Break the PCB apart and clean the edges with a file or snips.
Even though the PCBs are electrically tested during manufacturing and visually inspected before being mailed, inspect the PCB for breaks in traces.
2 1×4 Male Headers
2 1×4 Female Headers
1. Begin with the resistors and diodes. Take care to ensure that the diodes are oriented properly. Double-check before soldering – this is the biggest cause of problems.
All unlabelled diodes are 1n5817 Schottkys. Most of these components mount flush against the board.
If you don’t have a 2k resistor, a 1.8k or 2.2k is okay. None of the resistor values are critical.
2. Next add capacitors. Make sure the electrolytics are oriented properly.
3. Add the IC sockets. Again, check the orientation. The notch should match the silk screened notch.
4. Now add the power regulator, crystal, and transistor, double check the orientation before soldering. Don’t spend too long soldering these – three seconds maximum per lead. It’s a good idea to put an alligator clip under the TO92 bodies to act as a heat sink while soldering.
5. Add the potentiometers, LED, and 3.5mm sockets. Don’t forget to clip the alignment tab from the face of the pots.
It’s easier to hold the sockets and LED in place by mounting the panel to the center pot.
6. Now is a good time to check all the joints to make sure there’s no shorts or badly-soldered connections.
With a multimeter check for shorts between ground and +12 and -12. on the power connector. There’s three oblong pads behind the power connector to make this easy. If you find a short then stop and double-check your soldering.
7. Add the remaining headers to the PCBs. Take a close look at the following diagram to see how the panels are attached together. It doesn’t matter if the male or female goes on the top or bottom board as long as they mate properly.
8. Mount the boards to the panel and tighten all nuts.
9. Done! Time to test.
Check that power isn’t shorted as in step 6.
If that’s okay then connect power with a finger on the POWER REGULATOR. If the regulator gets warm or hot quickly then disconnect the power and check your connections and soldering.
If it’s okay, then test the voltage at the test points (shown above) with a multimeter. It’s okay if 5V by a couple tenths of a volt. +12 and -12 could be up to +5V overvoltage depending on the power supply and load, but that’s okay.
10. If everything checks out, unpower the board and populate with the opamp and microcontroller ICs. Double check the orientation.
The microcontroller should already be programmed. If you’re using a microcontroller supplied by us then it’s ready to go.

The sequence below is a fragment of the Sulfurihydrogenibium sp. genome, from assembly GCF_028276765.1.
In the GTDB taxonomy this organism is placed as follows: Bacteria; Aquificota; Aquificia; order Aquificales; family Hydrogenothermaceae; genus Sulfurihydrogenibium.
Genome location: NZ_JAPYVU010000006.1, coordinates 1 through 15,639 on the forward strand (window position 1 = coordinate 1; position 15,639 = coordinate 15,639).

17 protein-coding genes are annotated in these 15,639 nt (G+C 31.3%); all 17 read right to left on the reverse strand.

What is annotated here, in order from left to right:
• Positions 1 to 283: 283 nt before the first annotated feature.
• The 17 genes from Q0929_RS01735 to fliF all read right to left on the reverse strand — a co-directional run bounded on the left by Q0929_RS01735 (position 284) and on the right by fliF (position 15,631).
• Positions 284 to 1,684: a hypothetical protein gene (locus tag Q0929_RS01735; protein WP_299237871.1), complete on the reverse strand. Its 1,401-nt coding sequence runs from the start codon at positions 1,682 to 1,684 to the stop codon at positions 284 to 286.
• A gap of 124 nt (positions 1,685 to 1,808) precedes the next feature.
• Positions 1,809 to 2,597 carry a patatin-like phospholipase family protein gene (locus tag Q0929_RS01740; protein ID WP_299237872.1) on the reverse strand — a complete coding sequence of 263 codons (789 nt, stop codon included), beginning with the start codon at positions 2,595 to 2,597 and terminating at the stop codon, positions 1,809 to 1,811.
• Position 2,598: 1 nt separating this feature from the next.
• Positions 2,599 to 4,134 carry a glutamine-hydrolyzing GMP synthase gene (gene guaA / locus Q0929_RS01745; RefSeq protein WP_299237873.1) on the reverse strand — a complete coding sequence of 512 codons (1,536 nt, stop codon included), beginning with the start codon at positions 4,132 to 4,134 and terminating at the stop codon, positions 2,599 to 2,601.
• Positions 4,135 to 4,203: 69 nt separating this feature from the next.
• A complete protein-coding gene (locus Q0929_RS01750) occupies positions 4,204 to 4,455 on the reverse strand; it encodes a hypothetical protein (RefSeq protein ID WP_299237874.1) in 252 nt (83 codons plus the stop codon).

If using your own then you should flash the bootloader and software now. The bootloader can’t be flashed through the FTDI port.
Latest version of the STOMPER firmware and instructions for flashing is here: http://github.com/THX2112/stomper.
Power the board while watching the front panel. The LED should flash once briefly as soon as power is applied. If it does, yeah!
If not, turn off the power immediately and double check wiring and connections. See if any pins got bent while inserting into the socket. Is the LED wired properly?
The Stomper firmware is updated through the FTDI port with a USB Arduino Adapter.
Connect DTR to CTS, RX to TX, TX to RX, and GND to GND.
Download the latest firmware from here: http://github.com/THX2112/stomper and put it into your Arduino sketch directory.
Load it with the Arduino IDE. Set Tools>Board to “Arduino Uno”, and Tools>Serial Port to the port the USB FTDI interface is using (the Arduino IDE usually figures this out for itself.)
Click the “Upload” button and it should compile and transfer.
- No power shorts to ground?
- Are all the components oriented properly?
- All connections soldered properly?
- No solder bridges between joints?
- All wires going to the right places?
If still having problems send an email to email@example.com. Also try the DIY forum at muffwiggler.com.
Several unused ports have been broken out:
D2: Digital input or output.
D5: Supports PWM. Digital input or output.
D6: Supports PWM. Digital input or output.
D10: Supports PWM. Digital input or output.
D11: Supports PWM. Digital input or output.
D12: Supports PWM. Digital input or output.
D13: Supports PWM. Digital input or output.
A5: Analog Input (ADC). 10-bit. Protected.
And of course the existing I/Os can be reassigned and the pots/sockets rewired.
It should also work on +/-15V systems as-is, but hasn’t been tested. All of the inputs and outputs are heavily protected and should easily handle triggers and CV inputs of up to +/-20V and more.